This review is based on a preview I did of this tape last night. Also - here's my disclaimer - I may be a little biased because I've liked all Leigh Crews' tapes to date.
Now a little about me - I consider myself an athletic (sometimes dancy) type and I have shied away from traditional yoga tapes. I've gotten them, I've let them sit on the shelf and then I've traded them. Mostly because I don't know the name of the poses and I don't know the difference between the kinds of yogas, etc. I do like it when the instructors throw yoga into the tapes as the stretch or the cooldown. But otherwise, I just don't sit down and do yoga.
And one of the cool things about Straight Up Yoga is that it's not a sit-down-and-do-yoga kind of tape. The tape is a sequence of poses that originate from the standing position. It is broken up into several parts. Sun Salutations, Flexibility, Strength and Balance, Rejuvenation and Meditation with a Guidelines section at the end.
Sun Salutations is a sequence of poses very much like what you find in Leigh's Y2K Yoga. You go from standing to downward dog to upward dog and back to standing and you vary this sequence in different ways for several minutes. Flexibility is next. I believe she uses variations of the warrior pose here and then some hip-opening poses. Strength and Balance is my favorite part mostly because it seems to be the most athletic. It includes poses you see interspersed in Final Cuts and 4WS - hip-pinges and balance moves. Rejuvenation and Meditation is a nice section that creates a buffer zone between the workout and your return to the "real world".
All in all, this tape is very nicely done. The music is not too loud and not too soft and it's always just the right music for what's happening on screen. Leigh goes through the poses and she instructs via voice-over. The exercises flow into each other nicely. The production values are good. The set is pretty and appropriate for the workout. It also kind of matches the graphics that appear between sections. Leigh is dressed in a tie-dye tank top and spandex workout pants. Basically it all fits together in a well-produced package. I'm impressed with it and I think it'll actually give me the impetus to start concentrating on improving my flexibility and maybe make yoga more approachable for me.
I like Leigh. She's personable, sweet and informative. Also she's professional and her southern accent is endearing.
April 23, 2002
Straight Up Yoga is a 50 minute yoga-oriented fusion program based on various standing pose flows and is divided into 5 sections. I both liked and didn’t like this tape. My favorite segments are 2 and 3 which are both graceful repetition flows and I would like to discuss them first.
Triangle and revolved triangle form the basis of the 15-minute second section (Standing Poses I: Flexibility). Crews repeats the poses in an alternating fashion that lets you get a little deeper into the positions with each round. It reminds me a little of viniyoga. One leg balances, once again in a repeated flow manner, comprise the third segment (Standing Poses II: Balance) -- especially lunge, warrior III and dancer’s pose. This segment runs just short of 15 minutes. Both of these series are relaxing as well as challenging, especially the balance work. This is not “power yoga” work – but there is a nice sense of lightness in the way the poses are put together.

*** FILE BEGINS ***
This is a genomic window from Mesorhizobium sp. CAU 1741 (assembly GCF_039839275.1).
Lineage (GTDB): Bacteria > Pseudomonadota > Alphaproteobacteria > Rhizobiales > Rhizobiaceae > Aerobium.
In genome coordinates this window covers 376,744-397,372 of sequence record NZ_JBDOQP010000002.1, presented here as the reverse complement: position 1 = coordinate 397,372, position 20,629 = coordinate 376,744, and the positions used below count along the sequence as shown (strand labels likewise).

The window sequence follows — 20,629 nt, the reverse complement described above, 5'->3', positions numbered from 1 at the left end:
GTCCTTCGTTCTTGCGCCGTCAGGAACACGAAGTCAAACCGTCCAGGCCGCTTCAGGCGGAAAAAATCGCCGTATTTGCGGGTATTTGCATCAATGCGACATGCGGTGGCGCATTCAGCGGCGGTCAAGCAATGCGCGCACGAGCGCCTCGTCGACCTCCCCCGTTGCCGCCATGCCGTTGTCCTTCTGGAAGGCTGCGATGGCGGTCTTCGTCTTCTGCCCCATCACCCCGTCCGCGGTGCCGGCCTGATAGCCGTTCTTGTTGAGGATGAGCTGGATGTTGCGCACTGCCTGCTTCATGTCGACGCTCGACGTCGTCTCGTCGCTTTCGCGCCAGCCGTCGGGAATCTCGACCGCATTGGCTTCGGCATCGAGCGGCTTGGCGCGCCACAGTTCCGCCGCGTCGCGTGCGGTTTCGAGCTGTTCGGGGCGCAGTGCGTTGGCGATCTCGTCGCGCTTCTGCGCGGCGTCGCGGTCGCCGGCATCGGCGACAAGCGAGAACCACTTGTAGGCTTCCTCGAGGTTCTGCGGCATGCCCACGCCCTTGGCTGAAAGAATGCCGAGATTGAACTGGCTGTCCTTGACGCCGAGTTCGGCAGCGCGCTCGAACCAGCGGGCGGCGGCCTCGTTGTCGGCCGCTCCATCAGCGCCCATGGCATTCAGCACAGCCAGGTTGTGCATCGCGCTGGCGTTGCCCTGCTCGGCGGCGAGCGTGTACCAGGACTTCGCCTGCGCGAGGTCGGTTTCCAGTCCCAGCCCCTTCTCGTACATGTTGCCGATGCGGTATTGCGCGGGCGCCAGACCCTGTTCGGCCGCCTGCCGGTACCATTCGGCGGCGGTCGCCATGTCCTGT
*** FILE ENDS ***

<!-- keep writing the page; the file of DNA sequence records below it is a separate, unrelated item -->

Section 4 is a brief boat focused core workout, which is fine for being so short and the final relaxation segment is okay, but nothing special.
Now what I didn’t like: The the first segment, Sun Salutations, appeared awkward and jerky. The sequencing felt off to me. It begins, after a few desultory arm raises, with chair and prayer twist – I thought it was just too soon for these poses. And child’s pose always seemed to come at the wrong time. The music, elevator type stuff throughout the video, is particularly annoying (for me) in the beginning although it became less intrusive as the tape progessed. I’m pretty familiar with power yoga-type vinyasa approaches and this one doesn’t gel for this exerciser.
If that real power yoga feeling is what you’re after I would recommend Crews earlier Y2K Yoga --is not my favorite workout because of its almost exclusive concentration on standing poses, but it is a solid workout. I actually prefer this tape because of those 2 middle sections. Crews is a likeable instructor and I hope she continues to produce new workouts. Her form is quite good, although I wish her instruction was a little more detailed – but this is a quibble. If you already know the poses, you should do fine.
I have this tape on loan from a generous fellow VFer and might just buy it for the second and third sections. Each would make a nice add on to other tapes and I’m always looking for tapes I can use in that way. I don’t think I would want to use this workout as a stand alone yoga practice. I think Straight Up Yoga would not be an ideal introduction to a yoga-based workout, but would certainly be accessible for intermediates with some previous yoga experience. Also, it is lacking the famous woo-woo factor that turns off so many here at VF.
I’m a 57 year old longtime home exercise who especially likes yoga, on video and in classes (even with a little woo woo), and weight work. I like to keep my fitness level in the upper intermediate range.
May 6, 2002
I really like Leigh Crews’ Y2K Yoga, so I expected this one would be a keeper, too. It’s not, though. It’s not nearly as enjoyable as Y2K Yoga. While this one is an “okay” yoga workout, it doesn’t seem to flow all that well, and it’s just not very interesting. Even the music is not as good as that in Y2K Yoga. The workout itself is based on standing poses, many of them very Power-yoga-like – which sounds pretty good, but this execution of it just doesn’t grab me. Grade C.